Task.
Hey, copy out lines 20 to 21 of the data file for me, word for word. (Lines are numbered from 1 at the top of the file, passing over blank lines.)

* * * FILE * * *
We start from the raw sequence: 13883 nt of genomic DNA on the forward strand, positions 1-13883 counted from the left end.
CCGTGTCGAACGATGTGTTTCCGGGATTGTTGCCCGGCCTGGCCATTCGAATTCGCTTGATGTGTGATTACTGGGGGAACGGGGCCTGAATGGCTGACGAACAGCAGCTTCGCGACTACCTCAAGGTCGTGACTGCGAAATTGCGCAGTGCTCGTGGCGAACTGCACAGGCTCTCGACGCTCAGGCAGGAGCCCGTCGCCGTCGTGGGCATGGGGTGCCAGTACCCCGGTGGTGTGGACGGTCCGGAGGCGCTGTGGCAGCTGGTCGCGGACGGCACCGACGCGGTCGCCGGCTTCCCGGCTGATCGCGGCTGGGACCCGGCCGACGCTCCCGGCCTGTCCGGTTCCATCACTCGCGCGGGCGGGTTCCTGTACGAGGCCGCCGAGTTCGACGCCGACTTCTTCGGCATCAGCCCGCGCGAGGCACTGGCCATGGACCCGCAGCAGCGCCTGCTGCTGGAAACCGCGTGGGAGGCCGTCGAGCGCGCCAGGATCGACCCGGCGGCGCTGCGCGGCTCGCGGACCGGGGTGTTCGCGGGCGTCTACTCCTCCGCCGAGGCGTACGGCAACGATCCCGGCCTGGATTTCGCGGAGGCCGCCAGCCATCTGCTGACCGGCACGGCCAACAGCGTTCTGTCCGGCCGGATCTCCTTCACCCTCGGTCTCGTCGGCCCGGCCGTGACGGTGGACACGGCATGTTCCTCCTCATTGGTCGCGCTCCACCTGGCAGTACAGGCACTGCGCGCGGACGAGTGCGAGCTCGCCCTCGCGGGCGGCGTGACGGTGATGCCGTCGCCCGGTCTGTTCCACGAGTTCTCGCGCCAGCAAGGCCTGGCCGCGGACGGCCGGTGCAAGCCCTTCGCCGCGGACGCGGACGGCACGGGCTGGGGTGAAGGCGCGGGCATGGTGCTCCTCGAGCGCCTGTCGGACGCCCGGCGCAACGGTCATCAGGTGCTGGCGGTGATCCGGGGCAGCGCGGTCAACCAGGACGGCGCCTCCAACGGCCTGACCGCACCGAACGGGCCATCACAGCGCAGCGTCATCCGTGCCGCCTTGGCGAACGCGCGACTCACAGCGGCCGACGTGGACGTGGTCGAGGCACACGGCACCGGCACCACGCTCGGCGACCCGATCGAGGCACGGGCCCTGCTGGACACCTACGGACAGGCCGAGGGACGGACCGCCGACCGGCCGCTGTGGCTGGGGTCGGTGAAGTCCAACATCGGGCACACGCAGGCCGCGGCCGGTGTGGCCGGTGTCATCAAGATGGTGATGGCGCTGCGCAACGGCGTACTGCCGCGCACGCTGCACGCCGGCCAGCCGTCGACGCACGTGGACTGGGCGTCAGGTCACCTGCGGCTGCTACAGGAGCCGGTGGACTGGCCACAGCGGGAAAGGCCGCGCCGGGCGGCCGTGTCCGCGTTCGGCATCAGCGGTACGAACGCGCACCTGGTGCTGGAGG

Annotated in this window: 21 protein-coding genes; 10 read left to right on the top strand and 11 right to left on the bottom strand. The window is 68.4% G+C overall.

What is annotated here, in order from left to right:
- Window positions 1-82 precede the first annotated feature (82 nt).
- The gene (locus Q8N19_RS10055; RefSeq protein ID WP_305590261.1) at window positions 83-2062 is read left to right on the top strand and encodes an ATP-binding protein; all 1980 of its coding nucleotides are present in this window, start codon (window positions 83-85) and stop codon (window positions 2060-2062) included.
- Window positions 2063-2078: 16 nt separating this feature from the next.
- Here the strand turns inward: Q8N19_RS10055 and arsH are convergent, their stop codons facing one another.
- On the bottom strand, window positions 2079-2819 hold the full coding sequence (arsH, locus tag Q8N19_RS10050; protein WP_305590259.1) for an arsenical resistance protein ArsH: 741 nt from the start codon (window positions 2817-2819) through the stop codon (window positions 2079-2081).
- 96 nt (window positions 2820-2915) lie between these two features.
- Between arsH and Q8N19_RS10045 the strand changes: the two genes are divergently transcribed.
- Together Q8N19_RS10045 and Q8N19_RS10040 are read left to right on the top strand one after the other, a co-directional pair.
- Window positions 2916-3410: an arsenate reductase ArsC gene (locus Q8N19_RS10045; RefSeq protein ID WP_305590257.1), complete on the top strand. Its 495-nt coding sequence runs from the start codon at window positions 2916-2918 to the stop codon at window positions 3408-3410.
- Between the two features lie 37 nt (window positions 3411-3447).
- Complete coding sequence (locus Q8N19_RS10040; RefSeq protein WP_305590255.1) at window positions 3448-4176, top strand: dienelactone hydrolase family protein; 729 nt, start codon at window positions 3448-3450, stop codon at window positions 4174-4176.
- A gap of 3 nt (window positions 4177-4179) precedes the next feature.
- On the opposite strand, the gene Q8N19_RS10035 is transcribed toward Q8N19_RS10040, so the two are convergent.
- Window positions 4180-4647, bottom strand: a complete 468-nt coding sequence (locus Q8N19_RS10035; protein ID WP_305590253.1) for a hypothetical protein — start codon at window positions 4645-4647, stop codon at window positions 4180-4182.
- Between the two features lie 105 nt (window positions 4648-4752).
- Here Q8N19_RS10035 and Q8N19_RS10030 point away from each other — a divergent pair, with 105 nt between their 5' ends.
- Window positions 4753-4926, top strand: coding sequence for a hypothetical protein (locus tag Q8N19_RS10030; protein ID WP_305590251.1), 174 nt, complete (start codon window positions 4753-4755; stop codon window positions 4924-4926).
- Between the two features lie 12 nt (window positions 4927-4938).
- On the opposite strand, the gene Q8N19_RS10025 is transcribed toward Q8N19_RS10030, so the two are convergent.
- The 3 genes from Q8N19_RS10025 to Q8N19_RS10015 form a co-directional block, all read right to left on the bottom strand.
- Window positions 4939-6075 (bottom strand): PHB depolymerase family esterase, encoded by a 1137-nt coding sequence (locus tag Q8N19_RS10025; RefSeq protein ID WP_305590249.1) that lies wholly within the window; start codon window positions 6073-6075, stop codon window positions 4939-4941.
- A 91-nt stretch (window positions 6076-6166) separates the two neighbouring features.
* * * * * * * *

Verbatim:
- Here Q8N19_RS10035 and Q8N19_RS10030 point away from each other — a divergent pair, with 105 nt between their 5' ends.
- Window positions 4753-4926, top strand: coding sequence for a hypothetical protein (locus tag Q8N19_RS10030; protein ID WP_305590251.1), 174 nt, complete (start codon window positions 4753-4755; stop codon window positions 4924-4926).